Turn on, tune in, drop out

"Turn on, tune in, drop out" is a counterculture-era phrase popularized by Timothy Leary in 1966. In 1967, Leary spoke at the Human Be-In, a gathering of 30,000 hippies in Golden Gate Park in San Francisco and phrased the famous words, "Turn on, tune in, drop out". It was also the title of his spoken word album recorded in 1966. On this lengthy album, Leary can be heard speaking in a monotone soft voice on his views about the world and humanity, describing nature, Indian symbols, "the meaning of inner life", the LSD experience, peace, and many other issues.

1988, in an interview with Neil Strauss, Leary said the slogan was "given to him" by Marshall McLuhan during a lunch in New York city. Leary added McLuhan "was very much-interested in ideas and marketing, and he started singing something like, 'Psychedelics hit the spot / Five hundred micrograms, that's a lot,' to the tune of a Pepsi commercial of the time. Then he started going, 'Tune in, turn on, and drop out.'"[1] The phrase was used by Leary in a speech he delivered at the opening of a press conference in New York city on September 19, 1966. It urged people to embrace cultural changes through the use of psychedelics by detaching from the existing conventions and hierarchies in society. It was also the motto of his League for Spiritual Discovery.[2] The phrase was derided by conservative critics.[who?]

In his speech, Leary said:

Like every great religion, we seek to find the divinity within and to express this revelation in a life of glorification and the worship of God. These ancient goals we define in the metaphor of the present—turn on, tune in, drop out.[3]

Leary explains in his 1983 autobiography Flashbacks:

"Turn on" meant go within to activate your neural and genetic equipment. Become sensitive to the many and various levels of consciousness and the specific triggers engaging them. Drugs were one way to accomplish this end. "Tune in" meant interact harmoniously with the world around you—externalize, materialize, express your new internal perspectives. "Drop out" suggested an active, selective, graceful process of detachment from involuntary or unconscious commitments. "Drop Out" meant self-reliance, a discovery of one's singularity, a commitment to mobility, choice, and change. Unhappily, my explanations of this sequence of personal development are often misinterpreted to mean "Get stoned and abandon all constructive activity".[4]

Turn on, tune in, drop out is also the title of a book (ISBN 1-57951-009-4) of essays by Timothy Leary, covering topics ranging from religion, education, and politics to Aldous Huxley, neurology, and psychedelic drugs.

1967, Leary (during the salon known as the Houseboat Summit) announced his agreement with a new ordering of the phrase as he said, "I would agree to change the slogan to 'Drop out. Turn on. Drop in.'"[5]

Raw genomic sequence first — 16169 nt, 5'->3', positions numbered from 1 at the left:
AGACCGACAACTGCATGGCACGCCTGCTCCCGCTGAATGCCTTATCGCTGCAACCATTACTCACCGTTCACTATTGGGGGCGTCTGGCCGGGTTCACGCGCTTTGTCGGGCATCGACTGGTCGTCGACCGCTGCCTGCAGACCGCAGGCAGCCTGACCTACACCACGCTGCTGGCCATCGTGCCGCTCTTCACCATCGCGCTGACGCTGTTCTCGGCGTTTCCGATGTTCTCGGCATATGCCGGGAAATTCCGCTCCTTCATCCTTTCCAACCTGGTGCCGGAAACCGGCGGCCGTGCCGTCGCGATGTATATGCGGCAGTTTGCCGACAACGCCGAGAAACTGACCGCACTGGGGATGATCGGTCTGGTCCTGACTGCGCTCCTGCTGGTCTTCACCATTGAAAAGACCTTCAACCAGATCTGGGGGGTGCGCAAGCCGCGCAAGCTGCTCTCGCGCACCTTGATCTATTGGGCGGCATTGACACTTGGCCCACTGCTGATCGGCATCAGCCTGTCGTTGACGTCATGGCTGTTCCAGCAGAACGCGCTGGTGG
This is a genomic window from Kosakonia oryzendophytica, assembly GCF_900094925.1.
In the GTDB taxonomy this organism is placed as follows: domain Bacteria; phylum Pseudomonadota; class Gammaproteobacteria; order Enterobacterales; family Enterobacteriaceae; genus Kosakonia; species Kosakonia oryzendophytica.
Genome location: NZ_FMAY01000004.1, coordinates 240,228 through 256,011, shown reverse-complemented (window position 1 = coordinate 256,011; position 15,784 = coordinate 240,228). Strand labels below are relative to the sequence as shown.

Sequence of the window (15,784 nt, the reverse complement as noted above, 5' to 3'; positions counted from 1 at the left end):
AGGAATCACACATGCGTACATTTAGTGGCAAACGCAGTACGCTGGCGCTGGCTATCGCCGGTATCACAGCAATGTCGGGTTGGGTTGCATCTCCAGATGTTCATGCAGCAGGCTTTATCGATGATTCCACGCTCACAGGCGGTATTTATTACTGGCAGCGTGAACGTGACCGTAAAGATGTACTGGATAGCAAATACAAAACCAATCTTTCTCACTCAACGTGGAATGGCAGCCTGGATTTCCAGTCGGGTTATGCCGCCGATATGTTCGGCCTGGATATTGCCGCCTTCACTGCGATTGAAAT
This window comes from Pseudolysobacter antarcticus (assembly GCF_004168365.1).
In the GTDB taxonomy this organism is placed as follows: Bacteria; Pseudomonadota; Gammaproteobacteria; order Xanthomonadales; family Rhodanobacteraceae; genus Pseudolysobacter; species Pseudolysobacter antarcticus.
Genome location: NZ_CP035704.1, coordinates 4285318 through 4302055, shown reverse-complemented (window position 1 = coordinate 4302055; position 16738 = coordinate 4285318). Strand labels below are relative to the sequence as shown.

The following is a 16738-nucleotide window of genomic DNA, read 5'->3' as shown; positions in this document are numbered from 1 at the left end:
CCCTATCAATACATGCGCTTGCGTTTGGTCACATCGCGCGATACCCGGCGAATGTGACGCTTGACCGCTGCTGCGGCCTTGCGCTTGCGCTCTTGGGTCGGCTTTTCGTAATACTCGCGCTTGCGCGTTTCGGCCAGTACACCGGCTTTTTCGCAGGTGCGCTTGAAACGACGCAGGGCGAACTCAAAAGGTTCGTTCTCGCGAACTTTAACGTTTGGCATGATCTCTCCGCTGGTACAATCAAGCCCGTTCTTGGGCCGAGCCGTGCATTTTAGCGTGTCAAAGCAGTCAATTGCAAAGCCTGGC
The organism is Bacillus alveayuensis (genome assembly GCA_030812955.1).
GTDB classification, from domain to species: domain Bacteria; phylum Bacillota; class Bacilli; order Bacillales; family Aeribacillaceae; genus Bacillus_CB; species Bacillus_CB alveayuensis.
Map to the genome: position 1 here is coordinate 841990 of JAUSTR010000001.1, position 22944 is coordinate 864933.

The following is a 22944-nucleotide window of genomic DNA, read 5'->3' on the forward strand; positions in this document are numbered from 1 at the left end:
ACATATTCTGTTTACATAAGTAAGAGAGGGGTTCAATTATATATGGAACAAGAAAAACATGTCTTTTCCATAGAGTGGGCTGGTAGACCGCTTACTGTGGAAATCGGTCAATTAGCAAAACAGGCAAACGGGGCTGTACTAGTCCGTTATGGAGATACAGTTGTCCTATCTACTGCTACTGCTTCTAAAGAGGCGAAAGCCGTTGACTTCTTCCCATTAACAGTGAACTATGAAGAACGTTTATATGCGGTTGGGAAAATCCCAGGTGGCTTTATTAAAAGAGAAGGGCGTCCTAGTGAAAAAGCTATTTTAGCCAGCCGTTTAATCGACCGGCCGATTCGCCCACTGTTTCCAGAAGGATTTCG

During his last decade, Leary proclaimed the "PC is the LSD of the 1990s"—"turn on, boot up, jack in" re-worked the phrase to suggest joining the cyberdelic counterculture.[6]

In popular culture[edit]

The phrase was referenced in several songs of the time. Psychedelic rock band Strawberry Alarm Clock parodies the quote in their 1967 song "Incense and Peppermints", singing "Turn on, tune in, turn your eyes around" in one of the lines. Gil Scott-Heron criticised the concept in his 1970 poem and song The Revolution Will Not Be Televised, with the line "You will not be able to plug in, turn on and cop-out".

The lyrics, "Turn on, tune in, drop out" are included verbatim in several songs:

The CSI episode title "Turn On, Tune In, Drop Dead" also parodies the quote, with the episode focusing on how two victims who are supposedly-dead get up and walk away.

A variation of the quote ("Tune in, Turn on, Talknet") was used during the 1980-90s for NBC Radio's Talknet nighttime programming block of call-in advice shows.

Another variation, "Turn On, Tune In, Cop Out", was the title of a 1993 single by the band 'Freak Power'—the name a reference to the hippie culture.

Jay Aymar parodied the phrase by saying, "Tune Out, Turn Off, Drop By", referring to the proliferation of cellphones & social media on his album 'The Chicken Came First'.[7]

See also[edit]

References[edit]

  1. ^ Strauss, Neil. Everyone Loves You When You're Dead: Journeys into Fame and Madness. New York: HarperCollins, 2011, p. 337–38
  2. ^ Ray, Oakley (1983). Drugs, Society, & Human Behavior (3rd ed.). St. Louis: Mosby. p. 382. ISBN 080164092X.
  3. ^ "Transcript". American Experience documentary on the Summer of Love. PBS and WGBH. 2007-03-14.
  4. ^ Timothy Leary, Flashbacks: A Personal and Cultural History of an Era pg. 253,
  5. ^ Hagerty, Lorenzo (1967). "Psychedelic Salon 193-WattsLearyHsbtSumit67". Retrieved 2012-02-02.
  6. ^ Ruthofer, Arno (1997). "Think for Yourself; Question Authority". Archived from the original on 2006-11-23. Retrieved 2007-02-02.
  7. ^ "Jay Aymar.com".